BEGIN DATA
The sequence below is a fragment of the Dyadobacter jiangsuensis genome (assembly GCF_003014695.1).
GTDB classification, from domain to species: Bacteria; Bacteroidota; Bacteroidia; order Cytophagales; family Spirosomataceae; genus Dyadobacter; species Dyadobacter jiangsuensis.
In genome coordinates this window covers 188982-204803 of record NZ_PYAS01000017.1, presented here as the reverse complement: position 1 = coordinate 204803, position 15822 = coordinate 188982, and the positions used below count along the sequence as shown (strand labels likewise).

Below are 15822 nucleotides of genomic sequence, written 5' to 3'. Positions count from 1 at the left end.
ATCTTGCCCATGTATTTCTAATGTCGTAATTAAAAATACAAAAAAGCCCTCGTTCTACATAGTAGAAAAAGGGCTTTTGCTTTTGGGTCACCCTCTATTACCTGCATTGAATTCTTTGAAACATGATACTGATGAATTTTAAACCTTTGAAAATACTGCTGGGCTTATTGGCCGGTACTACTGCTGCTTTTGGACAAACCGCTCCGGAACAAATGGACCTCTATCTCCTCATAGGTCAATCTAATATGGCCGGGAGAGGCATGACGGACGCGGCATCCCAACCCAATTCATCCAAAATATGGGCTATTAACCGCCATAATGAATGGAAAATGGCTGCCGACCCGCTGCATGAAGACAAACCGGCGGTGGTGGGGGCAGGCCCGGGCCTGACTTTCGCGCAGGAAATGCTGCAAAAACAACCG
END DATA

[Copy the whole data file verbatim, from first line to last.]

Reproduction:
The sequence below is a fragment of the Dyadobacter jiangsuensis genome (assembly GCF_003014695.1).
GTDB classification, from domain to species: Bacteria; Bacteroidota; Bacteroidia; order Cytophagales; family Spirosomataceae; genus Dyadobacter; species Dyadobacter jiangsuensis.
In genome coordinates this window covers 188982-204803 of record NZ_PYAS01000017.1, presented here as the reverse complement: position 1 = coordinate 204803, position 15822 = coordinate 188982, and the positions used below count along the sequence as shown (strand labels likewise).

Below are 15822 nucleotides of genomic sequence, written 5' to 3'. Positions count from 1 at the left end.
ATCTTGCCCATGTATTTCTAATGTCGTAATTAAAAATACAAAAAAGCCCTCGTTCTACATAGTAGAAAAAGGGCTTTTGCTTTTGGGTCACCCTCTATTACCTGCATTGAATTCTTTGAAACATGATACTGATGAATTTTAAACCTTTGAAAATACTGCTGGGCTTATTGGCCGGTACTACTGCTGCTTTTGGACAAACCGCTCCGGAACAAATGGACCTCTATCTCCTCATAGGTCAATCTAATATGGCCGGGAGAGGCATGACGGACGCGGCATCCCAACCCAATTCATCCAAAATATGGGCTATTAACCGCCATAATGAATGGAAAATGGCTGCCGACCCGCTGCATGAAGACAAACCGGCGGTGGTGGGGGCAGGCCCGGGCCTGACTTTCGCGCAGGAAATGCTGCAAAAACAACCG